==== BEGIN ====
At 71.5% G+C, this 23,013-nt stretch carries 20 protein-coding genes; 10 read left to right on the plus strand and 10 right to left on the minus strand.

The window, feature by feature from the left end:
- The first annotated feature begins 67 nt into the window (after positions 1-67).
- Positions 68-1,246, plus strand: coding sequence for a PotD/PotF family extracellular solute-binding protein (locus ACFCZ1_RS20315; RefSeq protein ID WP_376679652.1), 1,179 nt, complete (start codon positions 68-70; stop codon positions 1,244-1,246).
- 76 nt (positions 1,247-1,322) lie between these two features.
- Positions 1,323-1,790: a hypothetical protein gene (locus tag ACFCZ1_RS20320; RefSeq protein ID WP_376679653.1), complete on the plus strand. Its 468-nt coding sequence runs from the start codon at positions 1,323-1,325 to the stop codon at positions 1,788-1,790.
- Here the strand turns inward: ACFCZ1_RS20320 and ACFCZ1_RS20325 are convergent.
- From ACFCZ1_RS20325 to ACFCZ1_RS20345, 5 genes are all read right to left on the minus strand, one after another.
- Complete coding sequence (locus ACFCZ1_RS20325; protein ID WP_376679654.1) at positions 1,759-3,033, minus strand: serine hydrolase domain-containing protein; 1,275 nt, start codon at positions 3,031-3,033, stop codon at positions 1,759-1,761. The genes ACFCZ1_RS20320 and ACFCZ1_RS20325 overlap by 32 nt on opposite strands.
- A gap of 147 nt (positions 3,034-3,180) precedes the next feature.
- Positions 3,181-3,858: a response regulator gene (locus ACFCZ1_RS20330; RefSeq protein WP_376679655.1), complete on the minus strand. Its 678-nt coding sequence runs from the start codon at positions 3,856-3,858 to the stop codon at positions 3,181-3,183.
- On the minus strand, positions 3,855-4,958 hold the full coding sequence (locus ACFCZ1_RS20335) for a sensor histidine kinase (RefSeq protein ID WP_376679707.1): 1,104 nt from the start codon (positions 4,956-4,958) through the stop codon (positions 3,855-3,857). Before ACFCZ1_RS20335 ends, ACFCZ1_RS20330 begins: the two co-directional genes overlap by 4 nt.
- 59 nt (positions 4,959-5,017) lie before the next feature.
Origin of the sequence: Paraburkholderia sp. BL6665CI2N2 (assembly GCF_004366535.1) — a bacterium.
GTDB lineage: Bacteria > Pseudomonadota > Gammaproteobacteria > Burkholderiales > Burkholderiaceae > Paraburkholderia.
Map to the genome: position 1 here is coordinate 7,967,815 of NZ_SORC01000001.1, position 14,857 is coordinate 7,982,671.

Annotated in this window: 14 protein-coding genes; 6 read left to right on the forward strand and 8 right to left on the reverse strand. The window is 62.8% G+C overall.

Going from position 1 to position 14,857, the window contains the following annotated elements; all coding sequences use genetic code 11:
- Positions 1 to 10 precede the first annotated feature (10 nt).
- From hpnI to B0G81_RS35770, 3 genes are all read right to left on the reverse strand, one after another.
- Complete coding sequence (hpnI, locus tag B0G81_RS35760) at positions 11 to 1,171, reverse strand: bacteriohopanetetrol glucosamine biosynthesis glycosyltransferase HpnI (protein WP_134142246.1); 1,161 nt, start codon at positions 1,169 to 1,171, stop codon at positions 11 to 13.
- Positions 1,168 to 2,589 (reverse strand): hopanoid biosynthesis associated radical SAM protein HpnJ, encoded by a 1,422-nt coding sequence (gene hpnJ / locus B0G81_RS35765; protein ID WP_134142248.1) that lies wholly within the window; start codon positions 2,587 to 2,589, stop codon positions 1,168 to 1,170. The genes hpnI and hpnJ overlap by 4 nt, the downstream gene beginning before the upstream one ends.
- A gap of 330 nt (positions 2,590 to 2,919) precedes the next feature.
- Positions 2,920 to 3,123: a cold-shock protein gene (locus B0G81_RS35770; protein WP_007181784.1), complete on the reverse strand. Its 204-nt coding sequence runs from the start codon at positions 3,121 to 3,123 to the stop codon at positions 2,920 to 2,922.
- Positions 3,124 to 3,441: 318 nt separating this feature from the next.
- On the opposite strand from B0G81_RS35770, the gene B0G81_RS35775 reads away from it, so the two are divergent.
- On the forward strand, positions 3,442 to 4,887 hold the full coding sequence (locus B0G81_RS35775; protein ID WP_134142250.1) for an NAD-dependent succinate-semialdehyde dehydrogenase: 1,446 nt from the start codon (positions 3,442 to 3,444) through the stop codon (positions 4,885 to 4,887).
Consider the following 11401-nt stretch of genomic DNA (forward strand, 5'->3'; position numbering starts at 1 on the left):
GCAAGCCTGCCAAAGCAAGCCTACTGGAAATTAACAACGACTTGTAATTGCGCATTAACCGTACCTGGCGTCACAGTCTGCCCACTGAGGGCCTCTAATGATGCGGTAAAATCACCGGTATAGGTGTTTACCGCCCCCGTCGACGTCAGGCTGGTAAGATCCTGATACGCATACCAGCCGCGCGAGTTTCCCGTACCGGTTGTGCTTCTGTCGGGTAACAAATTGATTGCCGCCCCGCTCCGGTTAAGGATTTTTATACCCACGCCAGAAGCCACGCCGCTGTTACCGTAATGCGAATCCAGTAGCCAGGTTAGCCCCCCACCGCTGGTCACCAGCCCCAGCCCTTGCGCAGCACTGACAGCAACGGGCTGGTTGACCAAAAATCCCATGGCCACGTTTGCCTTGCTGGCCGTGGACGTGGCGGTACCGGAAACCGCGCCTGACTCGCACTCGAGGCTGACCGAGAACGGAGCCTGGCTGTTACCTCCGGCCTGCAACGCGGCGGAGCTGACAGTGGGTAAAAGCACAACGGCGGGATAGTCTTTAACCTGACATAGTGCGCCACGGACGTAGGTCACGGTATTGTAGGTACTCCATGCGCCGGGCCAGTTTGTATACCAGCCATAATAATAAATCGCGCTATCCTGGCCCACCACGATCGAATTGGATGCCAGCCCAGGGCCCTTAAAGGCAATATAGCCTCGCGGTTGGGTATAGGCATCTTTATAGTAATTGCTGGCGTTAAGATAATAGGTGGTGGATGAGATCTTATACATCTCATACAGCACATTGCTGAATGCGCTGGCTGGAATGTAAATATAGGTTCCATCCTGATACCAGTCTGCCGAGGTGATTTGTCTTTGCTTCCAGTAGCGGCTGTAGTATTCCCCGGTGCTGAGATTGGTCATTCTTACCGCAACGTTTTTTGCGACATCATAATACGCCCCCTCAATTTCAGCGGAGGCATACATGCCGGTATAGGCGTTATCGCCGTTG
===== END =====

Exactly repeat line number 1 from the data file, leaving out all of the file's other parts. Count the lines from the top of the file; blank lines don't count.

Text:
At 71.5% G+C, this 23,013-nt stretch carries 20 protein-coding genes; 10 read left to right on the plus strand and 10 right to left on the minus strand.